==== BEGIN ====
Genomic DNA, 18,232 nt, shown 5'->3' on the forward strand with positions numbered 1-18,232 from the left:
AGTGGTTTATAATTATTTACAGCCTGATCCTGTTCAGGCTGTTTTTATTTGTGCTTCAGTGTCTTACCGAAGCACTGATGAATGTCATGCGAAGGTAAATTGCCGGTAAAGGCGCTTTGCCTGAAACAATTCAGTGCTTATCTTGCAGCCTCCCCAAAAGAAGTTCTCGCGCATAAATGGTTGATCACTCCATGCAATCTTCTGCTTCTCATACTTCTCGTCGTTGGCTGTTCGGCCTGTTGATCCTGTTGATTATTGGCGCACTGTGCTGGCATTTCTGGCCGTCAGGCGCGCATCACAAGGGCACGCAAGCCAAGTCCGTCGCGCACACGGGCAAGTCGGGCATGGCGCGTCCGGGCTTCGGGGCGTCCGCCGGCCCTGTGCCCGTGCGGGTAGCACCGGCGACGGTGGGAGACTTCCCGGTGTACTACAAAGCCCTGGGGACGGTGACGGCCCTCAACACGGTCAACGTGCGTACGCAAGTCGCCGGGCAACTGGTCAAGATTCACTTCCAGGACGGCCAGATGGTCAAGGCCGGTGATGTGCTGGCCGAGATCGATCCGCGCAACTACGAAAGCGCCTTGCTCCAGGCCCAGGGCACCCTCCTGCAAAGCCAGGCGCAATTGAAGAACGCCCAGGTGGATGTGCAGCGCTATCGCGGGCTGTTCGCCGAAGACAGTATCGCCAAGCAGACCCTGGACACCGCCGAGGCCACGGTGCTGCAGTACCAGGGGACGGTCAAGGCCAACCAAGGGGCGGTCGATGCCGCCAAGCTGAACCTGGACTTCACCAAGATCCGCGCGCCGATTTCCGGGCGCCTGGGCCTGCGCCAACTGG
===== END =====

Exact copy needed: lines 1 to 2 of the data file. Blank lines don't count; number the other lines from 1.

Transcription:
Genomic DNA, 18,232 nt, shown 5'->3' on the forward strand with positions numbered 1-18,232 from the left:
AGTGGTTTATAATTATTTACAGCCTGATCCTGTTCAGGCTGTTTTTATTTGTGCTTCAGTGTCTTACCGAAGCACTGATGAATGTCATGCGAAGGTAAATTGCCGGTAAAGGCGCTTTGCCTGAAACAATTCAGTGCTTATCTTGCAGCCTCCCCAAAAGAAGTTCTCGCGCATAAATGGTTGATCACTCCATGCAATCTTCTGCTTCTCATACTTCTCGTCGTTGGCTGTTCGGCCTGTTGATCCTGTTGATTATTGGCGCACTGTGCTGGCATTTCTGGCCGTCAGGCGCGCATCACAAGGGCACGCAAGCCAAGTCCGTCGCGCACACGGGCAAGTCGGGCATGGCGCGTCCGGGCTTCGGGGCGTCCGCCGGCCCTGTGCCCGTGCGGGTAGCACCGGCGACGGTGGGAGACTTCCCGGTGTACTACAAAGCCCTGGGGACGGTGACGGCCCTCAACACGGTCAACGTGCGTACGCAAGTCGCCGGGCAACTGGTCAAGATTCACTTCCAGGACGGCCAGATGGTCAAGGCCGGTGATGTGCTGGCCGAGATCGATCCGCGCAACTACGAAAGCGCCTTGCTCCAGGCCCAGGGCACCCTCCTGCAAAGCCAGGCGCAATTGAAGAACGCCCAGGTGGATGTGCAGCGCTATCGCGGGCTGTTCGCCGAAGACAGTATCGCCAAGCAGACCCTGGACACCGCCGAGGCCACGGTGCTGCAGTACCAGGGGACGGTCAAGGCCAACCAAGGGGCGGTCGATGCCGCCAAGCTGAACCTGGACTTCACCAAGATCCGCGCGCCGATTTCCGGGCGCCTGGGCCTGCGCCAACTGG